Archive for February 2013
Posted February 27, 2013on:
The powerful imagery of the human transgressing limits and then being struck down by a force of cosmic justice has permeated our response to life’s setbacks through the ages. We need only look to the famous ancient Greek tale of Oedipus or the story of the house of Atreus, or even tales such as Hamlet or Macbeth by Shakespeare to recognise that we have imbibed these concepts and accepted them at some level of our consciousness as “the way the universe works.”
It is at this point that we generally assign a moral or ethical component to this universal action, but as Sri Aurobindo point out, the response is not strictly to moral failings but actually a response to any form of weakness, insufficiency, imperfection at whatever level it manifests. The human striving is to exceed our limits, to achieve success in life through expansion, extension and enjoyment. We push…
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It also shares psimilarities with what Sri Aurobindo calls the attainment of the “silent mind,” which is well explained in chapter 4 of The Adventure of Consciousness. In fact, we may discern a convergence of the Christian and neo-Vedantic …
Living Laboratories of the Life Divine Debashish Banerji
Text of a talk delivered at the AUM Conference, Los Angeles, May 2003.
A transcript of the Guru Pershad Lecture given at the Sri Aurobindo Society Beach Office in Dec. 2004, this article links a key chapter in The Life Divine with the Mother.
Text of a talk at the AUM Conference, Port Townsend, June 2005
Transcript of a Talk given at Nainital, India on 8/16/06. Detachment in a spiritual sense is the development of another dimension within us, a dimension which coexists with our active personality but is outside of it. It is to find an inner freedom, to discover a part of the being that cannot be touched by external circumstances or by the outer being’s activities – a separation within between what we know as ourselves in the world and something which is intrinsic and connected to an infinite being, a sort of an immutable witnessing.
This article attempts to sketch out Sri Aurobindo’s contribution to the future of humanity as carried in his major texts. In doing so, it also tries to underline the cross-cultural nature of these texts and the disciplinary redefinitions implicit in them.
In these last chapters of The Ideal of Human Unity, Sri Aurobindo draws together the threads that he has introduced earlier in the work, leading to his conclusion. Though Jan Smuts was yet to coin the word “Holism” to encapsulate the idea that a directed tendency towards the formation of ever-larger aggregates is observable in Nature, each such distinct stage marked by the presence of an identity and properties exceeding those of the sum of their parts, Sri Aurobindo’s model of History follows this course. Indeed, this teleology follows naturally from Sri Aurobindo’s master-idea of the progressive manifestation of intrinsic spiritual Oneness in Time, expressing itself politically as the drive towards world-union.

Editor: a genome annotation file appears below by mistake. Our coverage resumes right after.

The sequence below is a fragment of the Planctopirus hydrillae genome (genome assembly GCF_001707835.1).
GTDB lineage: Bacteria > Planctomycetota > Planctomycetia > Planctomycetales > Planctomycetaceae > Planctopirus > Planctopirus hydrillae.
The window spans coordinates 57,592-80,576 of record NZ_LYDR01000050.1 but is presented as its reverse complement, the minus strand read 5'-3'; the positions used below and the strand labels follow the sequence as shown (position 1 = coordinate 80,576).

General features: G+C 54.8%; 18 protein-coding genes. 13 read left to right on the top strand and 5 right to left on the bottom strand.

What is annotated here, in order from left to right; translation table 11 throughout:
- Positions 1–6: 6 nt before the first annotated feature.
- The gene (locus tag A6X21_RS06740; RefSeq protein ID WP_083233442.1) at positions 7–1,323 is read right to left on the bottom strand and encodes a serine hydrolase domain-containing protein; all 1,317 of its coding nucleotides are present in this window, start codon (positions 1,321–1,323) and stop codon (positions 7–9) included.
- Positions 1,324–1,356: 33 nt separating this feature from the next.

A revised transcript of a talk given at the Cultural Integration Fellowship, San Francisco in 2008 and carried in the February 2010 issue of Sraddha, a journal of the Sri Aurobindo Bhavan, Kolkata. In this, I bring into dialog the epistemic boundaries of the western academic discipline of Psychology and Sri Aurobindo’s formulation of Integral Yoga, so as to reflect on the disciplinary formation of a field of Integral Psychology. What would such a field hold out and how would it impact the existing assumptions of both Psychology and Yoga? The insertion of such a discipline into the academy is not a trivial task. It is a project fraught with danger and possibility, which needs to be carefully negotiated.
On the eve of India’s independence, 15th August 1947, Sri Aurobindo wrote an address to the nation in which he outlined the five dreams with which he began his adult life. This address spoke of the scope of these dreams and held out pointers towards the future. This article explores these five dreams of Sri Aurobindo in terms of their contemporary relevance and their relationship to Sri Aurobindo’s yogic teaching. After two World Wars, can we still speak of nation-souls as Sri Aurobindo had? What did Sri Aurobindo envision in terms of the unity of India, the rise of Asia or a world union of the future? How can we understand these things today? And do these larger social and political goals have anything to do with his yogic vision? These and other questions are explored in this article, based on a talk given on 15th August 2008 at the Sri Aurobindo Ashram, New Delhi, by Debashish Banerji. The article is reproduced courtesy of the February 2010 issue of the journalSrinvantu, Kolkata, India.
Revised tramascript of a talk presented at the conference Fundamentalism and the Future held on 9/11-12/2009 at the California Institute of Integral Studies (CIIS) in San Francisco. The first part of the talk ia a study of Sri Aurobindo’s nationalism contextualized within the colonial-national interchange and the modern understanding of the nation. This includes a consideration of the nation-soul idea. The second part considers the implications of this nationalism to Sri Aurobindo’s social ideas – concerning the Sri Aurobindo Ashram, Auroville and, in general, the social context of the Integral Yoga and his vision of the future, so as to engage reflection on the present.
Following the conference on Fundamentalism and the Future, Alan and Carel, editors of Auroville Today conducted this interview for the February 2010 issue of the journal. The archived pdf pf the interview may be downloaded here. Subsequently, in the March issue, a rejoinder to the opinions expressed in this interview was submitted by Raman Reddy. My response to the rejoinder was printed at the bottom of the article. This article and response may be downloaded here.